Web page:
Grants cut as economy feels the pinch
A squeeze will be put on the economy following a decision to push ahead with cuts in council grants for key industry sectors such as agriculture and tourism, although promotion for events like the Tall Ships or Hamefarin will be given a boost.
The move is being made following a reduction in the economic development budget for 2010/11 of 24.6 per cent, from almost £9.9 million in 2009/10 to £7.4m for the new financial year – although that excludes a £1m carry-forward following a recent underspend in commitments.
Fisheries and aquaculture will see a significant 16 per cent reduction, from £4,303,850 to £3,626,350 as part of the step.
The bulk of that money goes towards the NAFC Marine Centre in Scalloway, as well as Shetland Seafood Quality Control (SSQC) and the Shetland Shellfish Management Organisation (SSMO).
Tourism and heritage faces an even bigger reduction, at 59 per cent, taking the 2009/10 budget of £1,411,000 down to below £600,000 for the new financial year.
Meanwhile, grant funding for general industry will be cut by a quarter from just over £1m at the moment to £797,000.
There is also a 44 per cent reduction in agriculture, from £866,000 to £485,000 to reflect a “significant” underspend during the current financial year.
Telecommunications and creative industries are also facing cut-backs in grants and loans – last year’s budget stood at £732,000 but a 40 per cent cut will see that reduced to £422,498.
Less severely affected is the energy sector, which is busy with new renewable energy projects and is associated with the oil and gas sector as well as decommissioning. Its grant funding goes from £480,000 to £345,000 – a cut of 28 per cent.
Funding for community enterprise schemes designed to help people and communities face a 12 per cent reduction – from £260,000 to £230,000 – while business guidance and engagement will be cut by 67 per cent from £150,000 to £50,000.
A 16 per cent increase has been put aside for the 2011 Tall Ships Race and this year’s Hamefarin, which includes the Flavour of Shetland festival.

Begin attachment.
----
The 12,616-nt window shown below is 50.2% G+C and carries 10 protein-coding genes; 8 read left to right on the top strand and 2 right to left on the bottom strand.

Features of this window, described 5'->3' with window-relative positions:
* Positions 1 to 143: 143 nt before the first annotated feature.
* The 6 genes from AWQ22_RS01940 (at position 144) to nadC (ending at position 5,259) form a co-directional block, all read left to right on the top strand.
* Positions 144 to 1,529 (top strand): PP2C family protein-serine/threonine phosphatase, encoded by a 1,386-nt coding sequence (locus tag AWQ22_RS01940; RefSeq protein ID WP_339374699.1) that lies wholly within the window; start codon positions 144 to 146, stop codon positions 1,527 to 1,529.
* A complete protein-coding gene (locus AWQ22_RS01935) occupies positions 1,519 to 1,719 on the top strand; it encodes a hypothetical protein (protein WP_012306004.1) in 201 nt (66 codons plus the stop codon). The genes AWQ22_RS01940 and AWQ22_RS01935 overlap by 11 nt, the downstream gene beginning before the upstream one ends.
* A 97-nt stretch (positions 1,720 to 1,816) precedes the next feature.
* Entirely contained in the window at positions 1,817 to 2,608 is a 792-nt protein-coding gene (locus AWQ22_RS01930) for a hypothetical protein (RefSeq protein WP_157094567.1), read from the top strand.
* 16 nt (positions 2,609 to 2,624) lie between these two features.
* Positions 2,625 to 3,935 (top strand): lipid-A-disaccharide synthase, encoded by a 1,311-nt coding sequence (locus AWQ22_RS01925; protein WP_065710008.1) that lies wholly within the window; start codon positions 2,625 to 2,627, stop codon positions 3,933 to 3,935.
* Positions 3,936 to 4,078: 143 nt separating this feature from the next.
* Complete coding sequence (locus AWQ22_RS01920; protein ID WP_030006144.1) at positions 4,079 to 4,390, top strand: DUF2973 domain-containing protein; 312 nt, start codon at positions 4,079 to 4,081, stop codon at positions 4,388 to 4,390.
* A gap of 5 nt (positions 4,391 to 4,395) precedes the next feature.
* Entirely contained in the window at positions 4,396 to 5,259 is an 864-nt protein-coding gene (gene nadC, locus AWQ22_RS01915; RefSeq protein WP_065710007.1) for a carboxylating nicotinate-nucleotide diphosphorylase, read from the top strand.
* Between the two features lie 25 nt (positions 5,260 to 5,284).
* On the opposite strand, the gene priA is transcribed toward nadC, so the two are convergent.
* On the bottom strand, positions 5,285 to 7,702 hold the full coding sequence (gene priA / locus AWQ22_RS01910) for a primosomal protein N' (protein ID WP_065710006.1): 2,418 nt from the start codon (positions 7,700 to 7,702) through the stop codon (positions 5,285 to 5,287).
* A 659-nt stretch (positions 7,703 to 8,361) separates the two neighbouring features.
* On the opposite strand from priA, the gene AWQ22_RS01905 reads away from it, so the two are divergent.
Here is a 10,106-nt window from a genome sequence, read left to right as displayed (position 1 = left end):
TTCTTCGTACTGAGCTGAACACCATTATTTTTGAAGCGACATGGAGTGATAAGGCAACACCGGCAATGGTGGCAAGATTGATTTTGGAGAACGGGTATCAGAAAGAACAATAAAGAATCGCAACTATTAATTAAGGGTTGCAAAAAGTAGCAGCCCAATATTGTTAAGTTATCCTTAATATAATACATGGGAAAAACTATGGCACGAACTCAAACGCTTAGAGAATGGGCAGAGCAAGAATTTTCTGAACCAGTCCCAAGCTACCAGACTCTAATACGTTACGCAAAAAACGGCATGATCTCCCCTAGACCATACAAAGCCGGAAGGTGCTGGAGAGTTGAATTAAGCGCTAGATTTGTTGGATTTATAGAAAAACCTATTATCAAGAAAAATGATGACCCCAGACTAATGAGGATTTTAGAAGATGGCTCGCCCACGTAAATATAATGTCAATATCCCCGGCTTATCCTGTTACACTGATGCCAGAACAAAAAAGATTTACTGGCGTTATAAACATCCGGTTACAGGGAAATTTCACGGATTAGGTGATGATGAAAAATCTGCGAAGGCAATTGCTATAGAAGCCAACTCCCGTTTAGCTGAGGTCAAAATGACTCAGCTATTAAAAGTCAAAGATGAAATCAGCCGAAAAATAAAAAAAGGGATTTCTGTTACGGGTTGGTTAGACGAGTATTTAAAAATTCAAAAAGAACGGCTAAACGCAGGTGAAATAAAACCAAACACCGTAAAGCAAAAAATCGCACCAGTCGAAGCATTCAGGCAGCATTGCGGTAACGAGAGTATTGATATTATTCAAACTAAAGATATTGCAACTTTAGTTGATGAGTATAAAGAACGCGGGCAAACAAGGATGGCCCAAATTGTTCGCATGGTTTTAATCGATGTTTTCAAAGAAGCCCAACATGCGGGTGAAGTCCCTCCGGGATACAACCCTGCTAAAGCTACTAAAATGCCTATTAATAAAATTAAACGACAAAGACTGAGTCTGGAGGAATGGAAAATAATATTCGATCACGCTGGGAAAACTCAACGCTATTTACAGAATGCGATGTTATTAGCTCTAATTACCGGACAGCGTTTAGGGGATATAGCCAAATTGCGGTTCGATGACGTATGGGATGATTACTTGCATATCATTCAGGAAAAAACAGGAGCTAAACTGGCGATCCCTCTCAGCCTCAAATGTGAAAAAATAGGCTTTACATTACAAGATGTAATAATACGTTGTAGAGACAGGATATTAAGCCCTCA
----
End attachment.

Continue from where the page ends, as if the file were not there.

The 2009/10 events budget goes up from £242,810 to £280,970, and there is also a 31 per cent increase for marketing and promotion, which covers the new tourism organisation Promote Shetland.
Members accepted that cuts had to be made in the short-term to reflect the harsh economic climate when they met yesterday, but some wondered why more money was being spent on promotion when – once cuts are made – there will be less in Shetland to promote.
Lerwick South councillor Jonathan Wills said the committee should accept the report with reluctance, adding the public accepted there had to be cuts in the current climate.
“I don’t think the sky will fall in,” he said. “There is still a useful programme of economic assistance. With some reluctance we have to accept this. Hopefully it will be short-lived.”
Shetland North councillor Alastair Cooper said the council had to recognise local government funding was getting “tighter and tighter,” but he was concerned the door may be shut on sound business ideas if all the available funding was tied up.
“We need to be pro-active,” Mr Cooper said. “I’d like to believe in the event of someone coming in the door with a good project and we’ve spent the budget we would be able to get the funding from somewhere.”
Shetland Centra councillor Iris Hawkins said people shouldn’t just think there is a blank cheque waiting to be drawn from the reserve fund.
Mr Cooper’s view was shared by Shetland South member Rick Nickerson who was worried about the consequences for future enterprise if all the money in the pot was allocated to existing projects. “What leverage is there for new projects that come along this year?” he wondered.
However head of economic development Neil Grant, the author of the report, said the department still had £1.7m-worth of funding up its sleeve for any such eventuality.
North Isles member Laura Baisley said Shetland was beginning to reflect the wider UK economy, with all focus centred on advertising and promotion and little on industry itself.
She was backed by Shetland West councillor Florence Grains, who wondered if Shetland would be left with anything to promote if the recommendations went through.
“Marketing and promotion are increasing but the big reduction is in tourism and heritage. Are we marketing something that, at the end of the day, we won’t be able to deliver anyway?” she asked.
Mrs Grains also worried how a reduction in agriculture would be seen in an industry many in the past have believed the council has neglected.
Lerwick South member Cecil Smith agreed with that point of view, and said the 31 per cent increase in marketing and promotion jarred with the cuts in other areas. He said: “What are we going to promote and what are we going to market when we are having cuts in agriculture and fisheries.”
Their comments left it to fellow town councillor Allan Wishart to jump to the defence of raising the marketing budget.
He agreed with Dr Wills’ assertion that the “sky would not fall,” and added Shetland had to be prepared for when the good times role again.
“Marketing and promotion is very important,” Mr Wishart said. “When things do get better, as they will at some stage, we need to be able to run. We do need to keep our profile up.”
Mr Grant admitted the budget was “tight”, but said reductions had been made because the anticipated draw-down from the current year’s budget was much less than what was available.
“This budget has what we need in terms of finance to deliver the aspirations for next year. We need to be more focused on what we are trying to achieve,” Mr Grant said.